Life science companies were challenged by the sudden shift in ways of working as the COVID-19 pandemic began. But in moving critical work and even some large-scale events to virtual platforms, pharmaceutical teams learned valuable lessons and embraced new technologies that will become part of their long-term strategy.

In the immediate aftermath of lockdown measures and travel restrictions, pharma teams initially relied on video calls to meet and collaborate. But this quickly became unwieldy due to the ongoing, multi-stakeholder nature of work across medical affairs, clinical, and commercial divisions. And the efficacy of one-off meetings via video platforms quickly dropped off as schedules became packed with more of the same.

By adopting hybrid engagements – a combination of real-time virtual and asynchronous elements – teams not only drove higher participation and more efficient workflows, but were also able to obtain more meaningful insight and prioritise convenience for themselves as well as KOLs, patients, and other audiences.

While there will be a gradual return to in-person interaction for some types of work, virtual elements – sometimes combined with face-to-face – will continue to play a key role in how pharmaceutical teams develop and launch drugs, engage with patients, and get important feedback from doctors. Here’s what hybrid engagement might look like for life science in the months and years ahead.

Multiple-part real-time and over-time sessions. Live interaction is the preferred medium of communication for some engagements, but teams still value the time and cost savings of virtual. It’s possible to preserve the give-and-take of live conversations and get the deeper insights inherent with asynchronous communication by combining strategic, well-planned live virtual meetings built around over-time work sessions. Save time by setting agendas and becoming acquainted with fellow advisors in a brief kickoff web meeting, which can also be recorded for later viewing by those who can’t attend. Insight-gathering takes place during an extended asynchronous session that participants join at their own pace and schedule, allowing them to provide focused input. Following up with a closing web meeting to discuss results, build consensus, or share final thoughts allows a final touchpoint.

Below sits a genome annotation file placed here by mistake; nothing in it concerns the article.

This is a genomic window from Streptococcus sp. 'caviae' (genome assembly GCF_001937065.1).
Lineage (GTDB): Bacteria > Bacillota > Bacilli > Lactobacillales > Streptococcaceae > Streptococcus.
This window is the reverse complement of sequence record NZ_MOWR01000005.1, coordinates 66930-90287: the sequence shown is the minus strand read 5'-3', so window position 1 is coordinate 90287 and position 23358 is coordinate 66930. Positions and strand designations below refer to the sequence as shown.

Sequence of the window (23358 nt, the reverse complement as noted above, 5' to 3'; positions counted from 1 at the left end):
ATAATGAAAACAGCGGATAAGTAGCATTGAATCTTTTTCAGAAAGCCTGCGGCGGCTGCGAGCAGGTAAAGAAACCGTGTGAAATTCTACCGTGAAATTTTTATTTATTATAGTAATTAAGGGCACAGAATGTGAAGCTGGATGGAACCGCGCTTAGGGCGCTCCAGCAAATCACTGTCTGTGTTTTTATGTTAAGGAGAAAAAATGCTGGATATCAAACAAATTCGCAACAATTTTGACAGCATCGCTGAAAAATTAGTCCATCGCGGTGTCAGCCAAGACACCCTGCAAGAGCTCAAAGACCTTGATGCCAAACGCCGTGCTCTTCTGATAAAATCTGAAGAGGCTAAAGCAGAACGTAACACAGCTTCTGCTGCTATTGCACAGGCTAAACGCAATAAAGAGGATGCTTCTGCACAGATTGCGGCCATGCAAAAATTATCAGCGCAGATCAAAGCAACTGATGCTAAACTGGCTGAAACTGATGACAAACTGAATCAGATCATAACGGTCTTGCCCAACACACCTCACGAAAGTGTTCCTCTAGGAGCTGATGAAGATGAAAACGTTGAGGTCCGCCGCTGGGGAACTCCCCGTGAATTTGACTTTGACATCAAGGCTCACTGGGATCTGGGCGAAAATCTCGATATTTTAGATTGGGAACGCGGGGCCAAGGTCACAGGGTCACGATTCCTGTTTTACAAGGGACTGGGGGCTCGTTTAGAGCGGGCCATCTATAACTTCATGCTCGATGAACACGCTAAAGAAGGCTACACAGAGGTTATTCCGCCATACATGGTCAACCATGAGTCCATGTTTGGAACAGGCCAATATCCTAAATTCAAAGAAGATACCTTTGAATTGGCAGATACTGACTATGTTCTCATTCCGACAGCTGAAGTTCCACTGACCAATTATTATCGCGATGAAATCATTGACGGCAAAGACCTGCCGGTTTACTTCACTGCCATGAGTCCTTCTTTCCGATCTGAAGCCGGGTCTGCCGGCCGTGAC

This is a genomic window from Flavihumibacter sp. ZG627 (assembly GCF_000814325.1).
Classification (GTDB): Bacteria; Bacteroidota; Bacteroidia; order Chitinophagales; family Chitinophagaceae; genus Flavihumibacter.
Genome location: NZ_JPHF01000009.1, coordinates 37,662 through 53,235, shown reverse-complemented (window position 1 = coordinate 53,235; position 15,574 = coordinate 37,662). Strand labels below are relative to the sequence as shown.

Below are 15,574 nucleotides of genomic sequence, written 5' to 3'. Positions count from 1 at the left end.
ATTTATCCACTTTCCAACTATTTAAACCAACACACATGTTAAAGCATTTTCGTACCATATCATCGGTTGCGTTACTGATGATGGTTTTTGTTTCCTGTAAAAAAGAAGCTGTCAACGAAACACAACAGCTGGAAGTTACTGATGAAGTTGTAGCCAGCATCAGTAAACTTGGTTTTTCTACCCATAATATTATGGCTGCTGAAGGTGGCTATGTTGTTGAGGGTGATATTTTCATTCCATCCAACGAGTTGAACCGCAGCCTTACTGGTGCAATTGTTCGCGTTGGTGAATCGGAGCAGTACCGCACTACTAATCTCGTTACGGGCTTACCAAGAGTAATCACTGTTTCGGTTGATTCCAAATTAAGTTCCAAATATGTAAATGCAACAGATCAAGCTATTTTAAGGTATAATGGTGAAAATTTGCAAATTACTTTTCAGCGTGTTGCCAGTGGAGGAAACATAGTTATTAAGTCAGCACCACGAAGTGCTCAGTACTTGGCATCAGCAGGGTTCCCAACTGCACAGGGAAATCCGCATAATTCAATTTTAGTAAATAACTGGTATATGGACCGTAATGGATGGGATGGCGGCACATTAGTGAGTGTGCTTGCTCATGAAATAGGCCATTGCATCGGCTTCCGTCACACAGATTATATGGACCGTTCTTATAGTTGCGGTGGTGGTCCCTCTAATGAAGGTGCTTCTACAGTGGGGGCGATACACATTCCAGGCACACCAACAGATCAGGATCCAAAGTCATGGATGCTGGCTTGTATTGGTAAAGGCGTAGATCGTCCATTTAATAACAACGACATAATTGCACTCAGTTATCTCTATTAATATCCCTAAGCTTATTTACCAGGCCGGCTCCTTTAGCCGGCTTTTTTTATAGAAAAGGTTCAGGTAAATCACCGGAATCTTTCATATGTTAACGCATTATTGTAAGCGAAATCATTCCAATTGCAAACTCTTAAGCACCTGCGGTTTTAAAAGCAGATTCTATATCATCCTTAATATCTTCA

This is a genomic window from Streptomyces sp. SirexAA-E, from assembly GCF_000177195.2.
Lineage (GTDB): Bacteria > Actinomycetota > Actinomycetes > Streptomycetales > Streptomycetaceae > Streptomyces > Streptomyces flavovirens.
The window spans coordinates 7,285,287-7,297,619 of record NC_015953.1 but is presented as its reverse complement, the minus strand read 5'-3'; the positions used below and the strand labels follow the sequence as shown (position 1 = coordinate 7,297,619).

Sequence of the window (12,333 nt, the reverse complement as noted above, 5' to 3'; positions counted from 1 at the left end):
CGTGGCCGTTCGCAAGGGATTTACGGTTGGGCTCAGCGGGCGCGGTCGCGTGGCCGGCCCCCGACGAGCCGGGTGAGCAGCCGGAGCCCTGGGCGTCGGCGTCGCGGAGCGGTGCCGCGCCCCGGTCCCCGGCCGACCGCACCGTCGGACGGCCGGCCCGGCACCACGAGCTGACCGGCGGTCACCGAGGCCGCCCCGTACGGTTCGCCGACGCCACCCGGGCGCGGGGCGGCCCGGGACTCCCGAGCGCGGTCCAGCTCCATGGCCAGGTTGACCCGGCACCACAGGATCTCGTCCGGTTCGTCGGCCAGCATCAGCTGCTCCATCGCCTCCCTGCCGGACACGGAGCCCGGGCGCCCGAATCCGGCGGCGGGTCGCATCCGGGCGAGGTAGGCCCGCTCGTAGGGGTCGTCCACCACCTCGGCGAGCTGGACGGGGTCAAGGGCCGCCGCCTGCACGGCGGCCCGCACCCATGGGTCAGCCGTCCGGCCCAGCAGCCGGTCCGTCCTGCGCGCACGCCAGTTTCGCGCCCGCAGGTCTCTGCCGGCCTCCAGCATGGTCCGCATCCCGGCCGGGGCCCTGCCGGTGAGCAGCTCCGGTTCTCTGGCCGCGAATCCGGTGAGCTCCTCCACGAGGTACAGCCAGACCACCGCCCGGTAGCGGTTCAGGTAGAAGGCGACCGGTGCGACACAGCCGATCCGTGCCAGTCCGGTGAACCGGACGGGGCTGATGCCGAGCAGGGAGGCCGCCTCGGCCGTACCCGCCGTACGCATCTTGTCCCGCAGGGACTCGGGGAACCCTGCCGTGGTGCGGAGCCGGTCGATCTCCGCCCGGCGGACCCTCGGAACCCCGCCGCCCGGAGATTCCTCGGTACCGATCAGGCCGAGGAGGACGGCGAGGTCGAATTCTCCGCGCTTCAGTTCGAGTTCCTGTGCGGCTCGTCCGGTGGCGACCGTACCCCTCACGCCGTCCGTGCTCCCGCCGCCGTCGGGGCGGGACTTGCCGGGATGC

In-person events with virtual components. As vaccine rollout schedules are established and COVID-19 variants emerge and recede, face-to-face events may return along with an option to participate virtually. And some organisations might choose to handle pre- and post-meeting activities as asynchronous sessions rather than hold multiple in-person gatherings.

Medical congress events that went all-virtual in 2020 may return to business as usual eventually, but many HCPs say they see their future congress attendance moving towards an equal balance of physical and virtual. Prior to the pandemic, some pharmaceutical teams were already holding asynchronous congress 'huddles' to capture feedback onsite without adding more meetings to attendees’ packed schedules, adding a time-saving virtual element to a traditionally in-person event.

Life science teams can also take advantage of virtual engagement to augment planned in-person meetings, even at the last minute. For instance, if new study data is released prior to a planned in-person advisory board meeting, organisers may opt to expand the number of KOLs by setting up a parallel asynchronous meeting online without disrupting the carefully planned face-to-face event.

Pre- and post-event activities. Virtual platforms are advantageously positioned to optimise the planning and value of in-person interactions. During planning stages, some teams use asynchronous sessions to sample stakeholder opinion and obtain feedback from previous event participants, all of which go a long way towards informing the focus, agenda, and cadence of upcoming in-person events.

Virtual elements can also extend the utility of physical events after they end. Attendees can access content used at the event via virtual platforms in their own time. Instead of losing momentum as attendees turn their attention to flight schedules and returning home, life science teams can build on discussions that began in physical settings and amplify the value of their in-person event budget.

As pharmaceutical and medical device companies move beyond the pandemic, they will continue to leverage the technologies and learnings used to successfully engage entirely virtual audiences to boost the value of interactions between mixed audiences. We’ll all celebrate the ability to safely see each other in person again, but virtual elements will transform the way these interactions are planned and held – becoming permanent fixtures in life science engagements.

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